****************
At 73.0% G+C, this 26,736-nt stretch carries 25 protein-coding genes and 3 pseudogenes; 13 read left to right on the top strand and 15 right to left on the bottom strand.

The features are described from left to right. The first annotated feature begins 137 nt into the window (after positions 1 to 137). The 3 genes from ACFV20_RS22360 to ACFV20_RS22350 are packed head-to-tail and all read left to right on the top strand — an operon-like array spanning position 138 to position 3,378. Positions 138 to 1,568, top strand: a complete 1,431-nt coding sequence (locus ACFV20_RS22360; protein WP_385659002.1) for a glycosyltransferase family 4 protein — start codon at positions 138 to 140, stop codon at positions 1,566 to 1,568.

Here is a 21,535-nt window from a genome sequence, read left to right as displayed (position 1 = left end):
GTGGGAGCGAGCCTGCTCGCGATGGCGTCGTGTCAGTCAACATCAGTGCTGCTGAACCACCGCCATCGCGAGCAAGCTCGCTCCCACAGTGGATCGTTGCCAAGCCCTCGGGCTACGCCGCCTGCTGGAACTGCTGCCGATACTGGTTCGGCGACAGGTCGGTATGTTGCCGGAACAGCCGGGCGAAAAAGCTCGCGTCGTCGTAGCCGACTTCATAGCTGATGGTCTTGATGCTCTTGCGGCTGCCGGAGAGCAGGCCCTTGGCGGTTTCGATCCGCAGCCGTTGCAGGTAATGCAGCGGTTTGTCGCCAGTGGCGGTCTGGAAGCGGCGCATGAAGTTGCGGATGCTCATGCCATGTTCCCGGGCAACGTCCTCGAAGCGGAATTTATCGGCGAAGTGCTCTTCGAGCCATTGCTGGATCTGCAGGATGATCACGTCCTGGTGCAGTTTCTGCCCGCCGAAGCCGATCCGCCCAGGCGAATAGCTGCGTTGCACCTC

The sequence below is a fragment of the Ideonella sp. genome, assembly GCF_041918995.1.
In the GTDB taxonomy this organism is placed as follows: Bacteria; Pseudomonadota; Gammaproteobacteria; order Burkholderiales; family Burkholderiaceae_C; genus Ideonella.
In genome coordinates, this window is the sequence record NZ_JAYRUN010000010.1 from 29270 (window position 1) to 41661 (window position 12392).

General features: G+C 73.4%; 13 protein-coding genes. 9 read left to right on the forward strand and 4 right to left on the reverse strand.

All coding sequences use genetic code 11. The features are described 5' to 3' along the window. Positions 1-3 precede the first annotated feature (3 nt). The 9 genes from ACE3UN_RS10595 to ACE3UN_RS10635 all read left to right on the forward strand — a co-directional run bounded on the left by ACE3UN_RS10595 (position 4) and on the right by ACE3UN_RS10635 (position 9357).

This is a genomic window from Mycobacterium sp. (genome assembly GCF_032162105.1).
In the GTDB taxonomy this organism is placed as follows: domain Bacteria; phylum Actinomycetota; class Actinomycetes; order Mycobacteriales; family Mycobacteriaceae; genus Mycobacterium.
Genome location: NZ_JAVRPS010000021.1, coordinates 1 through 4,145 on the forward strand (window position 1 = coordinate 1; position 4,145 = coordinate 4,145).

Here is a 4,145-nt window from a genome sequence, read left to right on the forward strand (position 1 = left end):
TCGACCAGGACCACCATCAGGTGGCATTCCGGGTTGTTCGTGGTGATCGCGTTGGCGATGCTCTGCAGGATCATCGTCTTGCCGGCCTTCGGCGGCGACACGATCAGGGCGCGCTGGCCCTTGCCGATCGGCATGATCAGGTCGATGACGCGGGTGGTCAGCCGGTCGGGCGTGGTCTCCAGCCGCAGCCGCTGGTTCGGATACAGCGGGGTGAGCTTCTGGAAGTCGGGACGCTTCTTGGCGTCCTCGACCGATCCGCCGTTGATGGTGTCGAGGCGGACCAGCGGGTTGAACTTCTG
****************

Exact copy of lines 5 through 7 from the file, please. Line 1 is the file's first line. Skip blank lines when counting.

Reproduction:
The sequence below is a fragment of the Ideonella sp. genome, assembly GCF_041918995.1.
In the GTDB taxonomy this organism is placed as follows: Bacteria; Pseudomonadota; Gammaproteobacteria; order Burkholderiales; family Burkholderiaceae_C; genus Ideonella.
In genome coordinates, this window is the sequence record NZ_JAYRUN010000010.1 from 29270 (window position 1) to 41661 (window position 12392).